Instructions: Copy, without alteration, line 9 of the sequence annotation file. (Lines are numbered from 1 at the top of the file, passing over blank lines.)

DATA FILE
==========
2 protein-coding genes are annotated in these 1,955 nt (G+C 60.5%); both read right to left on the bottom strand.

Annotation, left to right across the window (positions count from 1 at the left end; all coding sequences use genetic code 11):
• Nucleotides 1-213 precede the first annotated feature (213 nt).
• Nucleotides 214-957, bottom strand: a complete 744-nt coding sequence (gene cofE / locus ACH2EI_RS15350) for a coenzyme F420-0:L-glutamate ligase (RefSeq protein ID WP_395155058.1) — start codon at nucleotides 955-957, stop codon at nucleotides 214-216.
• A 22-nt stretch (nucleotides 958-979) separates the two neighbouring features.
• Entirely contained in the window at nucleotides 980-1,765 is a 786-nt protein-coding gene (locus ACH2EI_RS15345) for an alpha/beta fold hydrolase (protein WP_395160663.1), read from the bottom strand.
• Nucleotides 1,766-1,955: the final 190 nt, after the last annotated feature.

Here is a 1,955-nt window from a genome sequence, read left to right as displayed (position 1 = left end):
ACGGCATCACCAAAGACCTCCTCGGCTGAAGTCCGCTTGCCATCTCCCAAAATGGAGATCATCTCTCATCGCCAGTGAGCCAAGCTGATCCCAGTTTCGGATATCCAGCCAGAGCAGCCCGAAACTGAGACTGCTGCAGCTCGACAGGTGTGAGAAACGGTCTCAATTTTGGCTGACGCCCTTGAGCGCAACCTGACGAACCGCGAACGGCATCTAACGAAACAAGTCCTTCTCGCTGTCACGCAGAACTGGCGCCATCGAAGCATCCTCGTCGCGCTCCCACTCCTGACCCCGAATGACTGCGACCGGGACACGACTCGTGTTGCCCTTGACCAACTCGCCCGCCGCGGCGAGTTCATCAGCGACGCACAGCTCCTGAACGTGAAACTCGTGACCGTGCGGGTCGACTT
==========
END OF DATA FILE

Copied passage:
ACGGCATCACCAAAGACCTCCTCGGCTGAAGTCCGCTTGCCATCTCCCAAAATGGAGATCATCTCTCATCGCCAGTGAGCCAAGCTGATCCCAGTTTCGGATATCCAGCCAGAGCAGCCCGAAACTGAGACTGCTGCAGCTCGACAGGTGTGAGAAACGGTCTCAATTTTGGCTGACGCCCTTGAGCGCAACCTGACGAACCGCGAACGGCATCTAACGAAACAAGTCCTTCTCGCTGTCACGCAGAACTGGCGCCATCGAAGCATCCTCGTCGCGCTCCCACTCCTGACCCCGAATGACTGCGACCGGGACACGACTCGTGTTGCCCTTGACCAACTCGCCCGCCGCGGCGAGTTCATCAGCGACGCACAGCTCCTGAACGTGAAACTCGTGACCGTGCGGGTCGACTT